It's clear that 2021 was the biggest year crypto has seen yet. (In case you missed it, I break down why in this article.)
Given all the mind-blowing things that happened involving this technology, I've got some predictions for crypto in 2022. Plus, you can listen to ones my listeners submitted on the latest Unchained, out today.
But, before we get to the predictions, a couple announcements:
In the same episode as the predictions, I've got a fascinating interview with Jonathan Mann, aka Song a Day Mann, who has been writing a song a day for 13 years. He even holds the Guinness World Record for it. Check out the full conversation to find out how he went from making a song a day for fun, to being a "conference troubadour," to writing a song about a Congressional speech about crypto ... to, of course, creating music NFTs.
This week, four early-stage crypto investors -- Haseeb Qureshi and Tom Schmidt of Dragonfly Capital, and Tarun Chitra and Robert Leshner of Robot Ventures -- launched a new show called The Chopping Block, which will appear on Unchained on all platforms. It will livestream every two weeks on the Unchained YouTube channel and then be released afterward on the podcast. Be sure to check out the inaugural episode, in which they call out what they think are crypto's biggest winners, biggest losers and best memes from 2021.
And now, here are my three 2022 crypto predictions -- with commentary from a show I did with three other crypto journalists, plus a few predictions that the Chopping Block crew dropped in their show.
This fall, the Securities and Exchange Commission approved a bitcoin futures ETF, which was a milestone considering that the agency has for years rejected so-called "spot" bitcoin ETFs whose underlying asset is bitcoin, as opposed to bitcoin futures. As I've written about before, a number of investment professionals and other crypto industry players don't believe bitcoin futures ETFs are as good for everyday investors, due to the fact that investors wanting exposure to bitcoin will instead get exposure to the futures price. Plus, the futures ETFs are more expensive.
But the demand for a spot bitcoin ETF is there, there's already a publicly traded spot crypto exchange, and, as many industry professionals say, it will likely become more indefensible for the SEC to have justified a product based on a derivative of bitcoin but not one based on bitcoin itself.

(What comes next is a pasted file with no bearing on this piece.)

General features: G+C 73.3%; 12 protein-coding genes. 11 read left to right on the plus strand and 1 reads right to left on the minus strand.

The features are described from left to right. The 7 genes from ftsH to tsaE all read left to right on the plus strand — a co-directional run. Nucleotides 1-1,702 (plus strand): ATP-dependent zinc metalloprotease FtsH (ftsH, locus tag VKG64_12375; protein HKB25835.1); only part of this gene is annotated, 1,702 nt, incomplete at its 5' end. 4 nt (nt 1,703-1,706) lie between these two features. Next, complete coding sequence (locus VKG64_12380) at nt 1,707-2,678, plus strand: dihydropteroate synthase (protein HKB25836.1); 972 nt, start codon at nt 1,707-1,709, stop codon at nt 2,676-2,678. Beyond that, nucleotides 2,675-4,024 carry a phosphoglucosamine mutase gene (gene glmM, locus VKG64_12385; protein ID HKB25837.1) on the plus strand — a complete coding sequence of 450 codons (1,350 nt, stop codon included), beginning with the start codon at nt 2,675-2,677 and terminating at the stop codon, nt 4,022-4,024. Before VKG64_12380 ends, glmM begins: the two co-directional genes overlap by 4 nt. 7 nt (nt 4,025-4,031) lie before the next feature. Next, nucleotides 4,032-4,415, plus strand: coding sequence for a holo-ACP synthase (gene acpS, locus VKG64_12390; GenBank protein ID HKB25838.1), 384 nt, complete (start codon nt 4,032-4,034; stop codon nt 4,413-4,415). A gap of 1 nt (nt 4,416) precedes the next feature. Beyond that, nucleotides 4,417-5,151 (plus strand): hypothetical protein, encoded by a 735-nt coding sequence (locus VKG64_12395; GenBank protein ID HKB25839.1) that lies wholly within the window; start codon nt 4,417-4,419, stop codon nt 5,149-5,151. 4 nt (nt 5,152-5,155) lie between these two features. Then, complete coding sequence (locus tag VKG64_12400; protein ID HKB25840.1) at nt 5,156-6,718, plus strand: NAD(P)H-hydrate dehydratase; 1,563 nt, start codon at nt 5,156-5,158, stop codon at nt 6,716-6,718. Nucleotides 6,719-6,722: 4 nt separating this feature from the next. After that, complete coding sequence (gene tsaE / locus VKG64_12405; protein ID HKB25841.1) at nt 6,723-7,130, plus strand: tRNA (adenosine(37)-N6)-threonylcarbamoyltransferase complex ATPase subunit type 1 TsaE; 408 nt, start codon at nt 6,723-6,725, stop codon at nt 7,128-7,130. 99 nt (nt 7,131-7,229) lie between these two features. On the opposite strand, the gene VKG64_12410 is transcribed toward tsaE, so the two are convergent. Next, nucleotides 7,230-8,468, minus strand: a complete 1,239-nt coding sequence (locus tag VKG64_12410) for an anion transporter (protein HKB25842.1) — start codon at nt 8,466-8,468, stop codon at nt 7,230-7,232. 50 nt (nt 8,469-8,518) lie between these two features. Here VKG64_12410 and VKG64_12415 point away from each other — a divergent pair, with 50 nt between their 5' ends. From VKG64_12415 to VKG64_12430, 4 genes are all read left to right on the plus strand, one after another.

Forbes senior editor Michael del Castillo, in the recent episode I did with him and two other crypto journalists, "If you look at [the SEC's] last rejection letter [of a spot Bitcoin ETF], the wording they used to explain it, which they've always used to explain it, looks absolutely preposterous in a world that they've approved a futures ETF. You can't use the same rationale about an immature industry as an explanation for why you're rejecting a spot ETF after you've just approved a futures ETF, which really helps create that maturity."
Last year, the fight over the crypto provision in the infrastructure bill galvanized the crypto community and industry. It was a moment that certainly got the attention of lawmakers, whose negotiations were held up over the impassioned objection to the provision, with which the community felt would be impossible for certain actors to comply due to its poor phrasing.
The community -- and potential Congressional candidates -- now seem aware of how powerful the nothing-if-not-fervent crypto community can be when it comes to political issues. Already, savvy Congressional candidates like Morgan Harper, Aarika Rhodes and Shrina Kurani are are making their support for crypto known. I predict these trends will continue in 2022 as the midterms heat up.
If 2020 was the year of decentralized finance (DeFi) and 2021 was the year of non-fungible tokens (NFTs), then 2022 will be the year of DAOs. Already, the harbinger of that was ConstitutionDAO, which sprang up in a week and amassed $50 million to try to buy a copy of the US Constitution being auctioned off at Sotheby's. Although the group failed, it captured the imaginations of many, and so more groups will create DAOs to do different things. Plus, already, many DeFi protocols have either already decentralized to become DAOs or are in the process of doing so. And same with a number of NFT projects, similar to NounsDAO, in which one Noun is created per day and each Nouns holder can participate in the governance of the DAO.
This is perhaps such an obvious prediction that others had the same idea:
"I think people are going to figure out how to make crowdfunding and DAOs work well and make it work super simply and we're going to see DAOs going out and doing more real-world things and buying stuff," said Schmidt, general partner at Dragonfly Capital, in the Chopping Block episode.
Chitra added, "I think DAO purchases will get wilder than they were this year." He recalled how PleasrDAO negotiated buying the Wu-Tang Clan album from the government. "I think it's going to be ten times crazier -- like a sports team, maybe a tiny nation ... I don't know. That might be a little bit harder. But I think there's going to be some very crazy purchases over the next 12 months."
If you'd like to learn more about crypto: